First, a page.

I needed to remind myself that being lonely is not the same as being alone. Yes, I was experiencing both, but someone, somewhere must’ve been thinking about me, right? (Image Credit: Unsplash/Jack Eiselt)
The manila envelope slid across the desk. I grabbed it a bit more aggressively than I’d planned. Its contents detailed the terms of my elimination from a position I’d held for just a year. Fourteen months prior, I sat across a similar desk in a similar office hearing the same words: you are being laid off.
It's the corporate world’s way of saying “It's not you, it's me,” and for the second time in my short career (Rowan University, class of 2013, baby), I was being professionally broken up with.
As I retreated to the parking lot — my half-eaten breakfast in one hand, still-warm coffee in the other — I realized what kind of ex I wanted to be: the one that freedom looked well on, the one who friends wondered why the hell she hadn’t been single all along.
She can do it better on her own, anyway.
I didn’t want to be suckered into another office gig where the thought of content and influencers dominated my days. Content and influencers already kept me up late at night. No, my light source would not be the din of a computer screen, it would be actual sunlight. I would be radiant and my hair would be shiny and I would be well-rested. I was going to “find” myself because I wasn’t even sure of who I was anymore.
So I booked a one-way flight to Los Angeles.
It seems like a highly romanticized and not very thought out thing to do, but I was never one for subtlety. In a few days time, I would leave the comfort and familiarity — and the anxieties that come with that comfort — behind in Philadelphia to explore a city in which I had never been. And then another. And then another after that, eventually ending up in San Francisco by way of the Pacific Coast Highway and a (very expensive) rental car.
When I suddenly had the urge to buy a vape (I didn’t go through with it) or went trapezing from lunch meetups to afternoon coffee with colleagues and editors, there was a self-assuredness I hadn’t experienced in months, a feeling that says "You are good and maybe could be vegan."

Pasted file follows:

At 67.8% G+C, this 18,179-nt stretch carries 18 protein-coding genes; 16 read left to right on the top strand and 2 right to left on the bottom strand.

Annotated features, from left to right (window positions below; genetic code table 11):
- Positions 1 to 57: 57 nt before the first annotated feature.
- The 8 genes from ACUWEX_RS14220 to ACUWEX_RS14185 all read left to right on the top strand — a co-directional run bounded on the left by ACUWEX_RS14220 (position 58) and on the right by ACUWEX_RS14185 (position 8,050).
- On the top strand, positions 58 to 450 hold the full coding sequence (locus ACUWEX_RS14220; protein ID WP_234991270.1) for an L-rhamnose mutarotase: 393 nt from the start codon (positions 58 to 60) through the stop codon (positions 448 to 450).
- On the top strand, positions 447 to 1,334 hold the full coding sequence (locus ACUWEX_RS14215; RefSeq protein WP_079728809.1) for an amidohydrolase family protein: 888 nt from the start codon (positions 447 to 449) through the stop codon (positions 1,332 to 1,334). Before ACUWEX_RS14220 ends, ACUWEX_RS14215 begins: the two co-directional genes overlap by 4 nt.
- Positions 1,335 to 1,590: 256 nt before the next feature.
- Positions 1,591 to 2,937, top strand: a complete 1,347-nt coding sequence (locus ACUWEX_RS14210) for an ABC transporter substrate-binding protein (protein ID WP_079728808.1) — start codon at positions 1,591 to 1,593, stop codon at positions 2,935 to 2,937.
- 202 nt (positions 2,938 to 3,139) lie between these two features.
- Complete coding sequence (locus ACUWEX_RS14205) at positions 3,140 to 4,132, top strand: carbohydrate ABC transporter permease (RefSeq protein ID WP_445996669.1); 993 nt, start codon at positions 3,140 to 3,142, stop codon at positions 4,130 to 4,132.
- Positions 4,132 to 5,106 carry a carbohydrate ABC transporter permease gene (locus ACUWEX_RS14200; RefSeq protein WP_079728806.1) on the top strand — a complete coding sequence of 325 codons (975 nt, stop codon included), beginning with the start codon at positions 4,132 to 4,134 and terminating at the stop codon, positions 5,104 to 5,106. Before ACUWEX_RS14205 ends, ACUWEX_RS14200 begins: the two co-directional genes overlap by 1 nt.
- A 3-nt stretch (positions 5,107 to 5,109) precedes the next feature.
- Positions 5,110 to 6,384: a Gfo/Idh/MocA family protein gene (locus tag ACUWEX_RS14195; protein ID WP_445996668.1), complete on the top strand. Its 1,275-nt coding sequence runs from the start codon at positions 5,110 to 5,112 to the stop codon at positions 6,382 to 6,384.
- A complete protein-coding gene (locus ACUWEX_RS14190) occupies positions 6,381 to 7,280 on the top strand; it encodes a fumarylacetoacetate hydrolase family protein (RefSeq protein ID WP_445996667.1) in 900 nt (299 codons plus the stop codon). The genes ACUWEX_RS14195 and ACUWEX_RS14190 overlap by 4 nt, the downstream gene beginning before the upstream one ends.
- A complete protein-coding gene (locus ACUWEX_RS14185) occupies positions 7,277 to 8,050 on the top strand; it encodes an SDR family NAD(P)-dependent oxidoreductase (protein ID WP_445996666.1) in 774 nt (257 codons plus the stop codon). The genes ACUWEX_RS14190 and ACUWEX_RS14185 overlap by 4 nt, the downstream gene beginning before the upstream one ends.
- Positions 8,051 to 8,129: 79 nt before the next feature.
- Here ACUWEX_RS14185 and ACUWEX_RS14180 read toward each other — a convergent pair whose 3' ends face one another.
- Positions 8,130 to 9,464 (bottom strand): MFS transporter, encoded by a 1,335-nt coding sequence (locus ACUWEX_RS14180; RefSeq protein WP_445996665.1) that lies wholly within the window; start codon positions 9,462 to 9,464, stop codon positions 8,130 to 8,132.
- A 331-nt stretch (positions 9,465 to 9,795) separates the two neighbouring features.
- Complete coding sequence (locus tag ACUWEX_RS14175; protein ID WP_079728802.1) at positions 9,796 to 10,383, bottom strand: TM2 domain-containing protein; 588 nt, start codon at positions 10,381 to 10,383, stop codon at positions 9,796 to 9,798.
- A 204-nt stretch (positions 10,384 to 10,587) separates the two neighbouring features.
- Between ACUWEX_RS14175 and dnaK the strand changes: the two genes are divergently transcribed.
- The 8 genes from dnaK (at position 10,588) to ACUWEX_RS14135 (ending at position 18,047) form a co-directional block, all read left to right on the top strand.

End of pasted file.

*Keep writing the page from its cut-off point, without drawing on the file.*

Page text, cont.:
Not only would I be forced to pump my own gas (shout-out New Jersey upbringing), but would have to be one-on-one with my thoughts, able to silence them or force them towards brighter pastures and not dark alleyways. Outside the influence of well-meaning friends and family, I would have to make my own decisions on just about everything.
On stretches of highway where no other cars can be seen or in crowded diners where I sit alone at the bar, will I find myself?
In Los Angeles, it’s easy to be someone you aren’t. The town’s most alluring business thrives on such a model. So when I suddenly had the urge to buy a vape (I didn’t) or went trapezing from lunch meetups to afternoon coffee with colleagues and editors, there was a self-assuredness I hadn’t experienced in months, a feeling that says "You are good and maybe could be vegan."
It was a practice in visibility. I could be as seen — or unseen — as I wanted to be. In Los Angeles, you can be a servant to your inner socialite or stroll along Sunset Boulevard in anonymity. You can wear a leather jacket and drink iced coffee while shopping in a thrift store and no one will want to take your picture, but it’s thrilling to think that sometimes people do this exact thing and are photographed. It doesn’t make anyone less or better, though the attraction of potentially being in disguise — from yourself or outsiders — is enough to make one feel transformed.